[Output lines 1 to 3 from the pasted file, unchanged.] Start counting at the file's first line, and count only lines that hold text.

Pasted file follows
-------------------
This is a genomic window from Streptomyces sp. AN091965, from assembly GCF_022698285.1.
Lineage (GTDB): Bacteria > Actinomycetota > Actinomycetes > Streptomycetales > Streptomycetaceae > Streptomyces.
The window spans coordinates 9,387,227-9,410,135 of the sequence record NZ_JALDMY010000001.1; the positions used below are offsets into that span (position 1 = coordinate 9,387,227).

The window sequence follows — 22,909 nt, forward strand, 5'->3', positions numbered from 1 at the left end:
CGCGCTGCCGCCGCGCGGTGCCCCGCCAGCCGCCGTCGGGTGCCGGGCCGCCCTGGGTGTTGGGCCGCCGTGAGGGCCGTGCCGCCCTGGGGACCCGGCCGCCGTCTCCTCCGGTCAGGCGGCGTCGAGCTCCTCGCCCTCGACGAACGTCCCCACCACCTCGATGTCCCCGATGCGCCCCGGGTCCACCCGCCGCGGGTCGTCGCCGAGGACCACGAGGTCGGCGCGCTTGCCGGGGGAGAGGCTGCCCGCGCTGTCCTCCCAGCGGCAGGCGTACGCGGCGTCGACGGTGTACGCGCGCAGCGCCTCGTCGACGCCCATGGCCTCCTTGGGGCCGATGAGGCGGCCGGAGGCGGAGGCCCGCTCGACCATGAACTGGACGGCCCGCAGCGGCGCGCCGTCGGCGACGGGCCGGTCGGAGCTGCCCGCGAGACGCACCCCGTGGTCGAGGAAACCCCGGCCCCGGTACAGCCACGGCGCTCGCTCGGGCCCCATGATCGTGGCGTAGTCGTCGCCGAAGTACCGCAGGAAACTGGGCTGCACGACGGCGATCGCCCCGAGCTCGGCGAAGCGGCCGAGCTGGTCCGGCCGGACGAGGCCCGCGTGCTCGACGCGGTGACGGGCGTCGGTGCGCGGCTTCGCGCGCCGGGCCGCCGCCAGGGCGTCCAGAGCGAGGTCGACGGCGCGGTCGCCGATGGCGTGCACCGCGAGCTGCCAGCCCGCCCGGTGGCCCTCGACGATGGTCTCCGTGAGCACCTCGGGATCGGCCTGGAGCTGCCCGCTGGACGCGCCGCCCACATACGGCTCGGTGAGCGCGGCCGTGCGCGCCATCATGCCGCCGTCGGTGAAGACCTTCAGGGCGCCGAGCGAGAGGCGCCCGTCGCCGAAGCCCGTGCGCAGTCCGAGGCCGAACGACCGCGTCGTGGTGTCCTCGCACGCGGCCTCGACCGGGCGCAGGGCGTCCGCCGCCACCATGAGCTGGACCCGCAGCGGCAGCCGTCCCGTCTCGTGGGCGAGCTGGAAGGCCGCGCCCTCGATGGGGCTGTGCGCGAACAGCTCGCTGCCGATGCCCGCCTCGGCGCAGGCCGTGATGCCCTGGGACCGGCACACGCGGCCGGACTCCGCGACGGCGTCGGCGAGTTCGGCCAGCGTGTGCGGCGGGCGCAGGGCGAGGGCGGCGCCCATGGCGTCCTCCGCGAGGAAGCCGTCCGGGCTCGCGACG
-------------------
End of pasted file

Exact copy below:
This is a genomic window from Streptomyces sp. AN091965, from assembly GCF_022698285.1.
Lineage (GTDB): Bacteria > Actinomycetota > Actinomycetes > Streptomycetales > Streptomycetaceae > Streptomyces.
The window spans coordinates 9,387,227-9,410,135 of the sequence record NZ_JALDMY010000001.1; the positions used below are offsets into that span (position 1 = coordinate 9,387,227).